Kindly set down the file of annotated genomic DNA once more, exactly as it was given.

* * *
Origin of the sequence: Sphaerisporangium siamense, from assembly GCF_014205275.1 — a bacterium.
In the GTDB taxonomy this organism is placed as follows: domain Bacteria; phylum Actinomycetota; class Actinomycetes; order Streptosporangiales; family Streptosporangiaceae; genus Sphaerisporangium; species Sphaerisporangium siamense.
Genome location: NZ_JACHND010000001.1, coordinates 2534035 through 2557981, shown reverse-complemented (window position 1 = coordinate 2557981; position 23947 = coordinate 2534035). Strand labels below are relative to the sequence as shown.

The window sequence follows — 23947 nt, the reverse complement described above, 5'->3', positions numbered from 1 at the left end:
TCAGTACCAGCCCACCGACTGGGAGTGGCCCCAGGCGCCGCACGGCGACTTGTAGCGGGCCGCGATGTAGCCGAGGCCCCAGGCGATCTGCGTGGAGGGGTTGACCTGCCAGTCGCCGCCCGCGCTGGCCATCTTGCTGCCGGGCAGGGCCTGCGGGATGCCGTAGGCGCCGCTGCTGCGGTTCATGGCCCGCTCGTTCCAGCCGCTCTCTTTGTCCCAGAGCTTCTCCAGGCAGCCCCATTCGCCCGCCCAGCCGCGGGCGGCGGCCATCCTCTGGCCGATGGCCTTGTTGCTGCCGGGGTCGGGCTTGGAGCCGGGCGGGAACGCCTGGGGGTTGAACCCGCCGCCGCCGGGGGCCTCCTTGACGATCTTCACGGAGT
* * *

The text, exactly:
Origin of the sequence: Sphaerisporangium siamense, from assembly GCF_014205275.1 — a bacterium.
In the GTDB taxonomy this organism is placed as follows: domain Bacteria; phylum Actinomycetota; class Actinomycetes; order Streptosporangiales; family Streptosporangiaceae; genus Sphaerisporangium; species Sphaerisporangium siamense.
Genome location: NZ_JACHND010000001.1, coordinates 2534035 through 2557981, shown reverse-complemented (window position 1 = coordinate 2557981; position 23947 = coordinate 2534035). Strand labels below are relative to the sequence as shown.

The window sequence follows — 23947 nt, the reverse complement described above, 5'->3', positions numbered from 1 at the left end:
TCAGTACCAGCCCACCGACTGGGAGTGGCCCCAGGCGCCGCACGGCGACTTGTAGCGGGCCGCGATGTAGCCGAGGCCCCAGGCGATCTGCGTGGAGGGGTTGACCTGCCAGTCGCCGCCCGCGCTGGCCATCTTGCTGCCGGGCAGGGCCTGCGGGATGCCGTAGGCGCCGCTGCTGCGGTTCATGGCCCGCTCGTTCCAGCCGCTCTCTTTGTCCCAGAGCTTCTCCAGGCAGCCCCATTCGCCCGCCCAGCCGCGGGCGGCGGCCATCCTCTGGCCGATGGCCTTGTTGCTGCCGGGGTCGGGCTTGGAGCCGGGCGGGAACGCCTGGGGGTTGAACCCGCCGCCGCCGGGGGCCTCCTTGACGATCTTCACGGAGT